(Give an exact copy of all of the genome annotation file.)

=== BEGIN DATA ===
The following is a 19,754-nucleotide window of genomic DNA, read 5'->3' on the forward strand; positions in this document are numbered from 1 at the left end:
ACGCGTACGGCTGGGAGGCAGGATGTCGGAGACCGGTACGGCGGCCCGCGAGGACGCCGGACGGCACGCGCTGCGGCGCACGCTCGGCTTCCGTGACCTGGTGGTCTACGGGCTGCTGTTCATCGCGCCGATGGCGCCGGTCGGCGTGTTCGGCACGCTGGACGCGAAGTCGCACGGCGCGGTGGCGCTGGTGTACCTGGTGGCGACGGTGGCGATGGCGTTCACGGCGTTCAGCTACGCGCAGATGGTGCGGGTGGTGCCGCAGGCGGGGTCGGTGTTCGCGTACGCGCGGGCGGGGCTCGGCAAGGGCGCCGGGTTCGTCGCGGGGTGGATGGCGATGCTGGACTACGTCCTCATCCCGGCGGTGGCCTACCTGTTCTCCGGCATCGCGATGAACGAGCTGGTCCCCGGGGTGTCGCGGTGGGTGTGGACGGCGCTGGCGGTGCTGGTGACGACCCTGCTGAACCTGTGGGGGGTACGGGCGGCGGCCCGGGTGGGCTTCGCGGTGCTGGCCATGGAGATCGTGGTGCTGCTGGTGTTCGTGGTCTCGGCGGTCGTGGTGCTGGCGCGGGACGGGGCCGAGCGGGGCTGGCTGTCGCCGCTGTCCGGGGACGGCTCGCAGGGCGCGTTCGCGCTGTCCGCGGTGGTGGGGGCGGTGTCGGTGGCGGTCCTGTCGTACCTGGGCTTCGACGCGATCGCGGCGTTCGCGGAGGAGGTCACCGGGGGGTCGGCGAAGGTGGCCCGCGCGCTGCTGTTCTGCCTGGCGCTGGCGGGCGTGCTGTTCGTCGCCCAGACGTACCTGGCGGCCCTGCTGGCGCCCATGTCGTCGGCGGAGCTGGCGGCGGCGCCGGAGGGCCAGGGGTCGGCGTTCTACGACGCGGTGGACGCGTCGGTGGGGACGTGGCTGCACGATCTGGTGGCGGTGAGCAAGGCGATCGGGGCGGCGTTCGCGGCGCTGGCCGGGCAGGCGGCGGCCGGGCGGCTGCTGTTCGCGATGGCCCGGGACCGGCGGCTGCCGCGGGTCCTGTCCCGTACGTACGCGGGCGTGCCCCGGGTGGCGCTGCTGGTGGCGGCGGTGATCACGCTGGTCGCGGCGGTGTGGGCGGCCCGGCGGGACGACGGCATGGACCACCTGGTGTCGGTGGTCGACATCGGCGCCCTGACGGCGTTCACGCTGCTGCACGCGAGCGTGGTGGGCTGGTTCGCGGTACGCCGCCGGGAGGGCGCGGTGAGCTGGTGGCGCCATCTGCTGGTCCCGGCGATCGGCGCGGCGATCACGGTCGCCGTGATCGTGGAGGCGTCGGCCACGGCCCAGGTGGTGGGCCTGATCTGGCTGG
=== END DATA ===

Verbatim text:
The following is a 19,754-nucleotide window of genomic DNA, read 5'->3' on the forward strand; positions in this document are numbered from 1 at the left end:
ACGCGTACGGCTGGGAGGCAGGATGTCGGAGACCGGTACGGCGGCCCGCGAGGACGCCGGACGGCACGCGCTGCGGCGCACGCTCGGCTTCCGTGACCTGGTGGTCTACGGGCTGCTGTTCATCGCGCCGATGGCGCCGGTCGGCGTGTTCGGCACGCTGGACGCGAAGTCGCACGGCGCGGTGGCGCTGGTGTACCTGGTGGCGACGGTGGCGATGGCGTTCACGGCGTTCAGCTACGCGCAGATGGTGCGGGTGGTGCCGCAGGCGGGGTCGGTGTTCGCGTACGCGCGGGCGGGGCTCGGCAAGGGCGCCGGGTTCGTCGCGGGGTGGATGGCGATGCTGGACTACGTCCTCATCCCGGCGGTGGCCTACCTGTTCTCCGGCATCGCGATGAACGAGCTGGTCCCCGGGGTGTCGCGGTGGGTGTGGACGGCGCTGGCGGTGCTGGTGACGACCCTGCTGAACCTGTGGGGGGTACGGGCGGCGGCCCGGGTGGGCTTCGCGGTGCTGGCCATGGAGATCGTGGTGCTGCTGGTGTTCGTGGTCTCGGCGGTCGTGGTGCTGGCGCGGGACGGGGCCGAGCGGGGCTGGCTGTCGCCGCTGTCCGGGGACGGCTCGCAGGGCGCGTTCGCGCTGTCCGCGGTGGTGGGGGCGGTGTCGGTGGCGGTCCTGTCGTACCTGGGCTTCGACGCGATCGCGGCGTTCGCGGAGGAGGTCACCGGGGGGTCGGCGAAGGTGGCCCGCGCGCTGCTGTTCTGCCTGGCGCTGGCGGGCGTGCTGTTCGTCGCCCAGACGTACCTGGCGGCCCTGCTGGCGCCCATGTCGTCGGCGGAGCTGGCGGCGGCGCCGGAGGGCCAGGGGTCGGCGTTCTACGACGCGGTGGACGCGTCGGTGGGGACGTGGCTGCACGATCTGGTGGCGGTGAGCAAGGCGATCGGGGCGGCGTTCGCGGCGCTGGCCGGGCAGGCGGCGGCCGGGCGGCTGCTGTTCGCGATGGCCCGGGACCGGCGGCTGCCGCGGGTCCTGTCCCGTACGTACGCGGGCGTGCCCCGGGTGGCGCTGCTGGTGGCGGCGGTGATCACGCTGGTCGCGGCGGTGTGGGCGGCCCGGCGGGACGACGGCATGGACCACCTGGTGTCGGTGGTCGACATCGGCGCCCTGACGGCGTTCACGCTGCTGCACGCGAGCGTGGTGGGCTGGTTCGCGGTACGCCGCCGGGAGGGCGCGGTGAGCTGGTGGCGCCATCTGCTGGTCCCGGCGATCGGCGCGGCGATCACGGTCGCCGTGATCGTGGAGGCGTCGGCCACGGCCCAGGTGGTGGGCCTGATCTGGCTGG